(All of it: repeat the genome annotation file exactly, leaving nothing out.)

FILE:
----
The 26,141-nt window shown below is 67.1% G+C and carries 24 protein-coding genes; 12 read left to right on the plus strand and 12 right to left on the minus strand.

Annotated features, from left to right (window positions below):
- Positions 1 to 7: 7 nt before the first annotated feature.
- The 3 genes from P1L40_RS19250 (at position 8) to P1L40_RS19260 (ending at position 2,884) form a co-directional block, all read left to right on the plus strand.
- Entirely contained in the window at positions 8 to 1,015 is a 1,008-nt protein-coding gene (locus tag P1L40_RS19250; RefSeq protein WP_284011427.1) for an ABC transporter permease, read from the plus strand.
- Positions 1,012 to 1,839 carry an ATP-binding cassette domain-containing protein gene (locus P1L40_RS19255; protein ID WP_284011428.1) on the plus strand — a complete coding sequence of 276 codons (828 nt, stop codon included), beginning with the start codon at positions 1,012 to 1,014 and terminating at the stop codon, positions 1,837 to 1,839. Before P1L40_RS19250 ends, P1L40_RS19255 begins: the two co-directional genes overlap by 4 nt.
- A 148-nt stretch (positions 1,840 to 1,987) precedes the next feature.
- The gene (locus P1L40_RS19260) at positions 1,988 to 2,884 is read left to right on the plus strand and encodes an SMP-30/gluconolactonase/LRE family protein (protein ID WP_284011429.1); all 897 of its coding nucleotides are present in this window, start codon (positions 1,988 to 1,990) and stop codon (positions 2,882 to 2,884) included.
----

The 26,141-nt window shown below is 67.1% G+C and carries 24 protein-coding genes; 12 read left to right on the plus strand and 12 right to left on the minus strand.

Annotated features, from left to right (window positions below):
- Positions 1 to 7: 7 nt before the first annotated feature.
- The 3 genes from P1L40_RS19250 (at position 8) to P1L40_RS19260 (ending at position 2,884) form a co-directional block, all read left to right on the plus strand.
- Entirely contained in the window at positions 8 to 1,015 is a 1,008-nt protein-coding gene (locus tag P1L40_RS19250; RefSeq protein WP_284011427.1) for an ABC transporter permease, read from the plus strand.
- Positions 1,012 to 1,839 carry an ATP-binding cassette domain-containing protein gene (locus P1L40_RS19255; protein ID WP_284011428.1) on the plus strand — a complete coding sequence of 276 codons (828 nt, stop codon included), beginning with the start codon at positions 1,012 to 1,014 and terminating at the stop codon, positions 1,837 to 1,839. Before P1L40_RS19250 ends, P1L40_RS19255 begins: the two co-directional genes overlap by 4 nt.
- A 148-nt stretch (positions 1,840 to 1,987) precedes the next feature.
- The gene (locus P1L40_RS19260) at positions 1,988 to 2,884 is read left to right on the plus strand and encodes an SMP-30/gluconolactonase/LRE family protein (protein ID WP_284011429.1); all 897 of its coding nucleotides are present in this window, start codon (positions 1,988 to 1,990) and stop codon (positions 2,882 to 2,884) included.